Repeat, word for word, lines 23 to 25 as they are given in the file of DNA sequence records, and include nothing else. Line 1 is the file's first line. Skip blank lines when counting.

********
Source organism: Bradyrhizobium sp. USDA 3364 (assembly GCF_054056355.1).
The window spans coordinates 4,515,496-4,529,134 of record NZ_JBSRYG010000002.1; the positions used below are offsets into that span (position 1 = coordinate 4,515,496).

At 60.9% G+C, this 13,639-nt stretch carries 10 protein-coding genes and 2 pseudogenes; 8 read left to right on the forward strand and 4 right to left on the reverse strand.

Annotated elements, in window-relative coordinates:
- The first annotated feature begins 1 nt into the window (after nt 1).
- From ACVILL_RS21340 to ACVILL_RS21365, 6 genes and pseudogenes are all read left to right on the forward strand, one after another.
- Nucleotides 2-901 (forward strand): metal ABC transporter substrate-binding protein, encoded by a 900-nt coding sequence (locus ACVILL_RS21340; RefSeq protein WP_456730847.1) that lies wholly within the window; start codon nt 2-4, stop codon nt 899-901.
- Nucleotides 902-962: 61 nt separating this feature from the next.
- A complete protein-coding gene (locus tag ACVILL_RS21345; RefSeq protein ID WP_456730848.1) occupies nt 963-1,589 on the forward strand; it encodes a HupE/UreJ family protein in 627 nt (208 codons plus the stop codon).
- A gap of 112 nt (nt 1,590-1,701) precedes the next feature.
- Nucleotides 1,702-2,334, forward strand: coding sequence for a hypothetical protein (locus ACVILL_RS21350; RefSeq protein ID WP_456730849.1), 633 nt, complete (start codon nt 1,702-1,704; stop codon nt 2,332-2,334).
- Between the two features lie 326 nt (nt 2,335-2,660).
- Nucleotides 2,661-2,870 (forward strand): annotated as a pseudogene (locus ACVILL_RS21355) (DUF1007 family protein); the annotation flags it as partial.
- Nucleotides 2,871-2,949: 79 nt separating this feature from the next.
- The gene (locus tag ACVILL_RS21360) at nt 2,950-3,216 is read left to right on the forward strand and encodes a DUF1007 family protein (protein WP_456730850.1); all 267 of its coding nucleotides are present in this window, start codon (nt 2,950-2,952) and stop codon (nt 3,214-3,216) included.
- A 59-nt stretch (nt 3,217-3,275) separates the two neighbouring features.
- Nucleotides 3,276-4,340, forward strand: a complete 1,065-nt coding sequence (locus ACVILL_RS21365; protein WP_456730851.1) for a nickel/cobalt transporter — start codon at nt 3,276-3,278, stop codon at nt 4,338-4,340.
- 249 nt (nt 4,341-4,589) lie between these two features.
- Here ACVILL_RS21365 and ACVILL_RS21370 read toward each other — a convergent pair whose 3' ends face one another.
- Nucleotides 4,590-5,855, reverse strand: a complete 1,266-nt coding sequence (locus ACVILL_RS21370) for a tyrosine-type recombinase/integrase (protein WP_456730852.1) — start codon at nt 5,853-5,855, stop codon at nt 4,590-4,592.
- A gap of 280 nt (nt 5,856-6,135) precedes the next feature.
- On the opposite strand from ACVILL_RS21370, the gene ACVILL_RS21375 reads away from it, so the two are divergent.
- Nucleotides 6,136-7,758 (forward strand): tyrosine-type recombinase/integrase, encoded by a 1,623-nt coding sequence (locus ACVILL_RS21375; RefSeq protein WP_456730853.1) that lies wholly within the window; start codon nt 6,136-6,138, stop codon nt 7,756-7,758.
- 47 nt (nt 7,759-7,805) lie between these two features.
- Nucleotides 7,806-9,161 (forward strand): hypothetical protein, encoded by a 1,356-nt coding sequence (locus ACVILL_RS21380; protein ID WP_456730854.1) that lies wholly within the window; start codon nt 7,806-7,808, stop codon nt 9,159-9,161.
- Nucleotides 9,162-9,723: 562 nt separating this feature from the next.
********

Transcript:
- Nucleotides 6,136-7,758 (forward strand): tyrosine-type recombinase/integrase, encoded by a 1,623-nt coding sequence (locus ACVILL_RS21375; RefSeq protein WP_456730853.1) that lies wholly within the window; start codon nt 6,136-6,138, stop codon nt 7,756-7,758.
- 47 nt (nt 7,759-7,805) lie between these two features.
- Nucleotides 7,806-9,161 (forward strand): hypothetical protein, encoded by a 1,356-nt coding sequence (locus ACVILL_RS21380; protein ID WP_456730854.1) that lies wholly within the window; start codon nt 7,806-7,808, stop codon nt 9,159-9,161.